The Dangers of Computer Science Theory

Quotes from Don E. Knuth :


“If we make an unbiased examination of the accomplishments made by mathematicians to the real world of computer programming, we are forced to conclude that, so far, the theory has actually done more harm than good. There are numerous instances in which theoretical “advances” have actually stifled the development of computer programming, and in some cases they have even made it take several steps backward!”

(Whoah !)


“Thus the theoretical calculations, which have been so widely quoted, have caused an inferior method to be used. An overemphasis on asymtotic behavior has often led to similar abuses.”

(This is common in certain groups of programmers. Group-think ?)


“Another difficulty with the theory of languages is that it has led to an overemphasis on syntax as opposed to semantics. For many years there was much light on syntax and very little on semantics; so simple semantic constructions were unnaturally grafted onto syntactic definitions, making rather unwieldy grammars, instead of searching for theories more appropriate to semantics.”

(Is this why the current generation of programmers has such an unfounded aversion to languages that do not read like Java ?)


“You see that computer science has been subject to a recurring problem: Some theory is developed that is very beautiful, and too often it is therefore thought to be relevant.”


“My experience has been that theories are often more structured and more interesting when they are based on real problems; somehow such theories are more exciting than completely abstract theories will ever be.”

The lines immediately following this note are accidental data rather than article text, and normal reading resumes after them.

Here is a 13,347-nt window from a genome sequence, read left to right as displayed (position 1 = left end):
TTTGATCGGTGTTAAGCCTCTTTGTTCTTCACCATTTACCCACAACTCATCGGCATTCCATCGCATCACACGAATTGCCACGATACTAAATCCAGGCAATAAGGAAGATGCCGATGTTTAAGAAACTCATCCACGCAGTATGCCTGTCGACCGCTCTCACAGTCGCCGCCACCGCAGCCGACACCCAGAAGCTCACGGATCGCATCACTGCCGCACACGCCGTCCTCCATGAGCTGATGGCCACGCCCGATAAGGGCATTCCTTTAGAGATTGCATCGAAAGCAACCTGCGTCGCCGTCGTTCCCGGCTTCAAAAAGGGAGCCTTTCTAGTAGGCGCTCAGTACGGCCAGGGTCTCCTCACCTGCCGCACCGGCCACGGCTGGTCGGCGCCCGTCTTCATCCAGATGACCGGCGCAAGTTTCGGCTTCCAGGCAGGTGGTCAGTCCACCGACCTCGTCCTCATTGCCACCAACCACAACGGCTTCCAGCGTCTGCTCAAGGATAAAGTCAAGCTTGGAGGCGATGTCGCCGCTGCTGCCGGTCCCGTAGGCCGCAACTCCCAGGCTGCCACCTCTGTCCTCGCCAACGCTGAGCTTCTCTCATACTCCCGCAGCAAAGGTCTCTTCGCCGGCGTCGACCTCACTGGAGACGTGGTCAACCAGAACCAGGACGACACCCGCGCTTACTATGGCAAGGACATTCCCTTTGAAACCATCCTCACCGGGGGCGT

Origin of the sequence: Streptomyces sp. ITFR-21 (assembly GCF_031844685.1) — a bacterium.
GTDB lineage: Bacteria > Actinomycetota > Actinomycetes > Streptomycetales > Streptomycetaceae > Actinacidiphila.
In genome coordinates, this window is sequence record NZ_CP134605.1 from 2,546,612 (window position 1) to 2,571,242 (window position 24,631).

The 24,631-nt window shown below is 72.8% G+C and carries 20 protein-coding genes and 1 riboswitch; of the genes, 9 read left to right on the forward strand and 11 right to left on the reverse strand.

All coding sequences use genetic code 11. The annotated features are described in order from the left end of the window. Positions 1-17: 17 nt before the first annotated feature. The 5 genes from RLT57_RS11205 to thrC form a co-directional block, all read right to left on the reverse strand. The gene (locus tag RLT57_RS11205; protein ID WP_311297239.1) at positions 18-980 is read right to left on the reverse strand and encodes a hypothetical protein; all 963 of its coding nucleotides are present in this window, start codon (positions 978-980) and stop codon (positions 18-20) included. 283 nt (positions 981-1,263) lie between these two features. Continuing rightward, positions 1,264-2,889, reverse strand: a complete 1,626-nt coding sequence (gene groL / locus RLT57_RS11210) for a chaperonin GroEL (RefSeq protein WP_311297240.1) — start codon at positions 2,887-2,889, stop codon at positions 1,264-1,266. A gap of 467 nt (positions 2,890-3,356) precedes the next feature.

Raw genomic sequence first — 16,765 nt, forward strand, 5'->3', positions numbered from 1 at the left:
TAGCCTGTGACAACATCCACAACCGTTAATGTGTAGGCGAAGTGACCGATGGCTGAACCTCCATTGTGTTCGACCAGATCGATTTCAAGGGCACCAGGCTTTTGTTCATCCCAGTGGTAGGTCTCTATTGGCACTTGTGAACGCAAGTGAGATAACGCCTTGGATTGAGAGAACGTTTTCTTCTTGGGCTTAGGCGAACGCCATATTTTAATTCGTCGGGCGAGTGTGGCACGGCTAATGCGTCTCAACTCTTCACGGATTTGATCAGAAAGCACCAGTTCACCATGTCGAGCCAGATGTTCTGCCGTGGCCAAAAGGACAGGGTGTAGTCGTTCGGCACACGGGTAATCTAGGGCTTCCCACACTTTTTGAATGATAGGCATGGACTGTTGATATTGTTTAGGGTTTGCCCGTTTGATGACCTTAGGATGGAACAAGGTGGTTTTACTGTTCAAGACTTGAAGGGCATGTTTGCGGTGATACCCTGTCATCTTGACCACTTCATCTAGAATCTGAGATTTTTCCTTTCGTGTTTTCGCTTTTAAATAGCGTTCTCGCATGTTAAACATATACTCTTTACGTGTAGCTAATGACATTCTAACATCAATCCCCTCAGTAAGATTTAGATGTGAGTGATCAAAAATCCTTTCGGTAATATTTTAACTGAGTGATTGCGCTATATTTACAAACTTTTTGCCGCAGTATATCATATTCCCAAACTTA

The Dangers of Computer Science Theory – Donald E. Knuth
[An invited address presented to the International Congress on Logic, Methodology and Philosophy of Science in Bucharest, Romania, September 1971. Originally published in Logic, Methodology and Philosophy of Science 4 (Amsterdam: Noth-Holland, 1973) 189-195.]
Selected Papers on the Analysis of Algorithm – Donald E. Knuth

Happy π approximation day/night (in assembly) !


//   pi_x64.s - calculates Pi using the Leibniz formula.
//              Each iteration prints a closer approximation to 50 digits.
//              This is not an optimal implementation and it runs forever.
//
//  x86-64/SSE3 with for Linux, Intel, gnu assembler, gcc
//
//  assemble: as pi_x64.s -o pi_x64.o
//  link:     gcc -o pi_x64 pi_x64.o
//  run:      ./pi_x64
//  output: 3.14159264858204423376264458056539297103881835937500
//          3.14159265108366625440794450696557760238647460937500
//          3.14159265191852199450295302085578441619873046875000
//          3.14159265233600137889879988506436347961425781250000